The higher odds of infection that was observed among those who were separated, divorced or widowed has been seen consistently in the past [4], [6], [10]. Reverse causality is one possible explanation as HIV can lead to the dissolution of a marriage, due to death of the partner from HIV or because the husband no longer wants to remain in the relationship if his partner’s positive HIV status becomes known or if she becomes ill or is infertile. However, the increased risk among non-married and separated, widowed and divorced young females may be due to an increase in the number or variation in the type of sexual partners. We need to closely examine the factors that lead to an increased risk of HIV in this subgroup of women and consider testing interventions that provide social and/or financial support.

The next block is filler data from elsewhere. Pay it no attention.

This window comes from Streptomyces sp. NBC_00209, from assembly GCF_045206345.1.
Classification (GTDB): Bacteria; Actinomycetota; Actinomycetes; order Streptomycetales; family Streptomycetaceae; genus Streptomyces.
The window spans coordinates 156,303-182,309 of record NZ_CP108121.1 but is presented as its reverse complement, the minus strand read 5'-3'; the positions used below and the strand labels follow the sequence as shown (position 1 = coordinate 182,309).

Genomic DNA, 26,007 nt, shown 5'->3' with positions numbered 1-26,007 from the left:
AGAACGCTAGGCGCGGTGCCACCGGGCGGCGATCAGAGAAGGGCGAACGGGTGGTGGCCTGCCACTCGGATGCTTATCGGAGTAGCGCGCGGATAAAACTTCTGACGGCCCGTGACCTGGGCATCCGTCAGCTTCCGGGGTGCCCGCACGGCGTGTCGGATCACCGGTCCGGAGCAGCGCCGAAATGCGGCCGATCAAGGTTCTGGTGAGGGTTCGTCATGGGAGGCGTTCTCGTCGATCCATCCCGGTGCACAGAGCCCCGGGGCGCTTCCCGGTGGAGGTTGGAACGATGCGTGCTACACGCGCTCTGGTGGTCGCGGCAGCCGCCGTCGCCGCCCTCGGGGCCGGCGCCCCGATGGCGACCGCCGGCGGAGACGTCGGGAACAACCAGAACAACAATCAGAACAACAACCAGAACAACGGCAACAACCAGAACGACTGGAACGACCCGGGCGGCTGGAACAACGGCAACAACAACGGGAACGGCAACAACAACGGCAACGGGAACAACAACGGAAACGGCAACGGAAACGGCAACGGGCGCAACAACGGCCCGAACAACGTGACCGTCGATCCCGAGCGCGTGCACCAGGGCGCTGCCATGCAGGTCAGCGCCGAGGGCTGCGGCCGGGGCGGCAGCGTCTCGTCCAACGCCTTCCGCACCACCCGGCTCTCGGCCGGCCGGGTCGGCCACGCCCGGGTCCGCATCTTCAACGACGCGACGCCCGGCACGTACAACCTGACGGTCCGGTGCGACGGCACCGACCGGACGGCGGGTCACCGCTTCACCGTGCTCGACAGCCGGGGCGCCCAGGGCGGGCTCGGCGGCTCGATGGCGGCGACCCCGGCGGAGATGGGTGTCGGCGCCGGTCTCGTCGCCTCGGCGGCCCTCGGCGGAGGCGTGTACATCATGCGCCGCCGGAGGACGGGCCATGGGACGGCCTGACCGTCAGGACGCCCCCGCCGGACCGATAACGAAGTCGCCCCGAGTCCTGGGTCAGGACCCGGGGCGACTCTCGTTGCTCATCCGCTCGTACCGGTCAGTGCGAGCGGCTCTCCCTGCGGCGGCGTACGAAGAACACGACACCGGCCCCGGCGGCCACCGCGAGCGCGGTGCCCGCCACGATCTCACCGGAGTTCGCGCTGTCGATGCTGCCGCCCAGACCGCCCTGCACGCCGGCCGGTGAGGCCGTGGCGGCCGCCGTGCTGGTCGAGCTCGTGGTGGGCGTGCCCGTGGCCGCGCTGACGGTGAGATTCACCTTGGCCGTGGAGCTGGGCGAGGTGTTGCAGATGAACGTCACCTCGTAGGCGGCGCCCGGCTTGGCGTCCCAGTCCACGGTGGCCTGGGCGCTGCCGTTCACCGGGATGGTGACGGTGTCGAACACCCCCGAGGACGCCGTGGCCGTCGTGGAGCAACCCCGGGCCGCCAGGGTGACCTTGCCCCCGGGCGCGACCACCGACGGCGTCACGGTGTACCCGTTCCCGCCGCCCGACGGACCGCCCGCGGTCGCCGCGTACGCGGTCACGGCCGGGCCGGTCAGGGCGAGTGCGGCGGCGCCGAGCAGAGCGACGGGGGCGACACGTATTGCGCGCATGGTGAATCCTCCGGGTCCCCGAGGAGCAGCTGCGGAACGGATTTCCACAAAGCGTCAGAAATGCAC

We found a higher risk of HIV among young women who had lived elsewhere for more than three months over the past year, possibly because they are more likely to have had multiple partners or higher-risk partners. A number of studies have provided evidence that mobility is an important risk factor for HIV [4], [11], [36]. Qualitative findings from Mwanza region confirm that young people are often more sexually active when outside their village because of increased opportunity to have sex [29]. Further research should explore whether empowering community members to identify and avoid situations and places where they are more likely to have high risk sex could be an effective risk reduction strategy.